HC Deb 11 May 1967 vol 746 cc1694-5
Q4. Mr. Iremonger

asked the Prime Minister if he will set up an interdepartmental working party to study the subsidies in cash and kind at present being made available without test of need in various ways to the public, and to study the various kinds of means tests at present being applied to the public by Government Departments.

The Prime Minister

No, Sir.

Mr. Iremonger

Whilst I assure the Prime Minister that I understand his reluctance, would he give thought to the proposition that social benefits are bound to be either universal and inadequate or adequate and selective, and that the public is entitled to a little more frankness and less humbug?

The Prime Minister

I agree very much with the hon. Gentleman's last remarks, because I remember some of the speeches made in the recent debate on the social services concerning family endowment a week or two ago. I am well aware of the views of the Opposition that these things should be on a much more widely means-tested basis, but I would not agree with it.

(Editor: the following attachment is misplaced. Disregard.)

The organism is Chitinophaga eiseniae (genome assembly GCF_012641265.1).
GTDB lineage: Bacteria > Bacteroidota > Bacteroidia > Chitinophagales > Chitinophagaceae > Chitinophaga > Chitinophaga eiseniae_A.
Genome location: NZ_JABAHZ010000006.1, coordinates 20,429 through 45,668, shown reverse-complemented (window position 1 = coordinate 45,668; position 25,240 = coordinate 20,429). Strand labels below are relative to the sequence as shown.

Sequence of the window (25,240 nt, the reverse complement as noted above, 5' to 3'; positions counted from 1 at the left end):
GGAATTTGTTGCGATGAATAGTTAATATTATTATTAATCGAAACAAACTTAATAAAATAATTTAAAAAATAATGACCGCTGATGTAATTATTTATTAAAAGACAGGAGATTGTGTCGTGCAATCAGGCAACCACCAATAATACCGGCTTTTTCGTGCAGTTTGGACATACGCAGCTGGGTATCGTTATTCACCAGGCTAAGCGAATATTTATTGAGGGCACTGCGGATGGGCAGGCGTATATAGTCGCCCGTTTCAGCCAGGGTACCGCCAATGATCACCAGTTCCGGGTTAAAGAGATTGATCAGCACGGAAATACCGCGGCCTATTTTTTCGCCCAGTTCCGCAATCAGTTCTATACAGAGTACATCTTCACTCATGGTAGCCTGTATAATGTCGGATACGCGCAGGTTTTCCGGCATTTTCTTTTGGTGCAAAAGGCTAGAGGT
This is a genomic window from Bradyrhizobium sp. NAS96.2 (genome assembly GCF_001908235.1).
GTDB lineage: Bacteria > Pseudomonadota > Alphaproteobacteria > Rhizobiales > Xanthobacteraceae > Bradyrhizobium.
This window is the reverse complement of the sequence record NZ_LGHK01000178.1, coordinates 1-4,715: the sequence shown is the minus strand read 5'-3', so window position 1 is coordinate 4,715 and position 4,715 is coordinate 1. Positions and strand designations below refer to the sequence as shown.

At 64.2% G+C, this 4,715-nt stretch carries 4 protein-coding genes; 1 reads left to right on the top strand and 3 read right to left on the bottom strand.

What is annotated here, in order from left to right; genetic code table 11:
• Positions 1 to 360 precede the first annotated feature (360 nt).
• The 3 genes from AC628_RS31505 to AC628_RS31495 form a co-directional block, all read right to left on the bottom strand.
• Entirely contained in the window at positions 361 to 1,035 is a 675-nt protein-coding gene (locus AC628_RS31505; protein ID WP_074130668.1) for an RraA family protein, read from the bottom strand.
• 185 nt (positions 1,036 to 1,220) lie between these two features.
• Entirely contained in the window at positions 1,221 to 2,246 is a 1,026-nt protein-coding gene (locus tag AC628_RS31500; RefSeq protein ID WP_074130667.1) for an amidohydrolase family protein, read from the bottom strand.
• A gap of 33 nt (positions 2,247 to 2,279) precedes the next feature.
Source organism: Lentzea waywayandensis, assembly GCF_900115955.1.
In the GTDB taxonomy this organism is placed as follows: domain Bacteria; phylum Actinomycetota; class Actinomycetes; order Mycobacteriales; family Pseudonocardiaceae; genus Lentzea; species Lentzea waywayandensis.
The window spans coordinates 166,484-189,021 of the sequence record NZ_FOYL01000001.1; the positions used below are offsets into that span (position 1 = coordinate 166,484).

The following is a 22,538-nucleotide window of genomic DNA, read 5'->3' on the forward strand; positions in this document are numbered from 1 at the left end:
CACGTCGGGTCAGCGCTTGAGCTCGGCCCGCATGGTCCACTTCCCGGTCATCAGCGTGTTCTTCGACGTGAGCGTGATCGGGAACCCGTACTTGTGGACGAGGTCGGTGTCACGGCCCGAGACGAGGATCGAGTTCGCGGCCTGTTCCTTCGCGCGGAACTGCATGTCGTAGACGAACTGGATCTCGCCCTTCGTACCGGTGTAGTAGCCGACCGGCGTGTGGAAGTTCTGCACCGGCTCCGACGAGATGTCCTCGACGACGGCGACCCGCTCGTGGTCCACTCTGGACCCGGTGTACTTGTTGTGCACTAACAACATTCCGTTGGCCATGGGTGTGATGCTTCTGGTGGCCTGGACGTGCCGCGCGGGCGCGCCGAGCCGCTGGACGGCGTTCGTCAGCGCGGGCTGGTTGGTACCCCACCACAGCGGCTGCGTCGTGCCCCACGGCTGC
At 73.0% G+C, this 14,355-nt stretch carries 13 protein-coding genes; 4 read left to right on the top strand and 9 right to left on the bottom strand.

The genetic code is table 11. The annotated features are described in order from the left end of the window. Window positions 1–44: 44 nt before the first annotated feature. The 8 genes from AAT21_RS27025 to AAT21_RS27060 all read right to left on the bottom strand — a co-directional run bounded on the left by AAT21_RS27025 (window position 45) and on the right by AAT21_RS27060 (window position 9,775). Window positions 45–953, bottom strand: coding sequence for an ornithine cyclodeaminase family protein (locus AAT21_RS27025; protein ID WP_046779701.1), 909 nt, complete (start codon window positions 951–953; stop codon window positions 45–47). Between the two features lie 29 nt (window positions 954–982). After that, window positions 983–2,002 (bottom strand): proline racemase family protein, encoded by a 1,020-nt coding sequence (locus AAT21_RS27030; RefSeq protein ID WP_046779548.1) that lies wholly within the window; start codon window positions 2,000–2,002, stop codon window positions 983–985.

Sir E. Boyle

Has the Prime Minister's attention been drawn to the growing concern among university vice-chancellors about capital grants for universities? Does this not point to the clear need for more positive discrimination in social expenditure between the essential and the less essential?

The Prime Minister

These are matters more appropriate for debate. There has been a recent debate on the question of the discrimination the right hon. Gentleman has in mind. Of course, in certain matters such as rent rebate schemes, uniformity is being sought as far as possible throughout the country, and we all know the work of the Supplementary Benefits Commission. I could not go along with the general proposition made by the right hon. Gentleman.

Mr. Barber

Is the Prime Minister saying that with the provision of additional benefits for those people most in need, which has been promised for the summer, there will be no expansion of the area of the means test?

The Prime Minister

The right hon. Gentleman should await the statement we shall be making on this question before the end of the summer. He will then no doubt express his opinion on it.

Mr. William Hamilton

Can my right hon. Friend say at what period since 1947 any element of selectivity has been applied to the subsidies given to the wealthy farmers of this country?

The Prime Minister

That raises a rather wider issue, which is usually taken up when the House is discussing agriculture.